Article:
Last week the HSE’s annual health and safety statistics were released.
In Britain in 2019/20 111 workers died as a result of injuries sustained from an accident in the workplace.
Fatal accident as a result of a fall from height
Of the 111 fatalities, 29 were killed as a result of a fall from height, that’s just over 2 per month, the biggest cause of workplace deaths in the UK.
This is a slight decrease from last year where 40 workplace deaths were recorded. The rate of fatal injury has shown a downward trend but has been broadly flat in recent years.
Falls from a height accounted for 25% of all fatal injuries (an average of 34 fatal injuries per year).
The industries where the fatal injuries have taken place.
Over half of all fall from height deaths over the last five years were in the construction sector.
Non Fatal Work at Height Injuries
In 2019/20 693,000 working people sustain an injury at work according to the Labour Force Survey.
Out of the 693,000 non-fatal injuries in the UK, 8% (55,440) are known to be falls from height. That’s 151 every day.
Data source: RIDDOR: Reporting of Injuries Diseases and Dangerous Occurrences Regulations. Figures for 2019/20 are published as provisional at this stage and will be finalised July 2021.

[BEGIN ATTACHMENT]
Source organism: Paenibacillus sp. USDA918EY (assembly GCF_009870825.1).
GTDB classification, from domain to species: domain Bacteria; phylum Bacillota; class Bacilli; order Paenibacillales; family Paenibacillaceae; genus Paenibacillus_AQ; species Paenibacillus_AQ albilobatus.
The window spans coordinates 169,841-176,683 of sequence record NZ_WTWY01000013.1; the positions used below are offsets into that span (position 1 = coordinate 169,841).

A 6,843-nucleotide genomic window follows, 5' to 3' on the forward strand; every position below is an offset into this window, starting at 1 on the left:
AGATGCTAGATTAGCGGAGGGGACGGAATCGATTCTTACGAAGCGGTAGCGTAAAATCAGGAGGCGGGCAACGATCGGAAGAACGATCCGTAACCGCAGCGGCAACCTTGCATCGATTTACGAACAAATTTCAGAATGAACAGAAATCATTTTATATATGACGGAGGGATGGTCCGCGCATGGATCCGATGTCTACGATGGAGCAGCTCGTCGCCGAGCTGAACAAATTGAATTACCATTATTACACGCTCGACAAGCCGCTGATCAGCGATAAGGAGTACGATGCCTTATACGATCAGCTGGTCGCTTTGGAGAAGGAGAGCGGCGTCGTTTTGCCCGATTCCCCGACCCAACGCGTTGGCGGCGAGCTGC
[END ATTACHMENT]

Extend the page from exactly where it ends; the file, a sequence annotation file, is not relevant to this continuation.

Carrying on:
Working Days Lost
In 2019/202 There were 6.3 Million working days lost to non fatal workplace injuries. The time taken off to is 9.1 days on average for Injuries. Most falls from height injuries result in at least a broken bone and weeks off work but may have other life changing implications.
Source: Labour Force Survey (LFS) self-reported estimates
Over two thirds of all major work at height injuries are caused by low falls - two meters.
These are statistics shared by the HSE, and are a reminder of the dangers of working at height and that there’s still more work to be done to prevent both fatal and non-fatal falls from height in the workplace.
For more information, please visit the HSE website - statistics section: https://www.hse.gov.uk/statistics/index.htm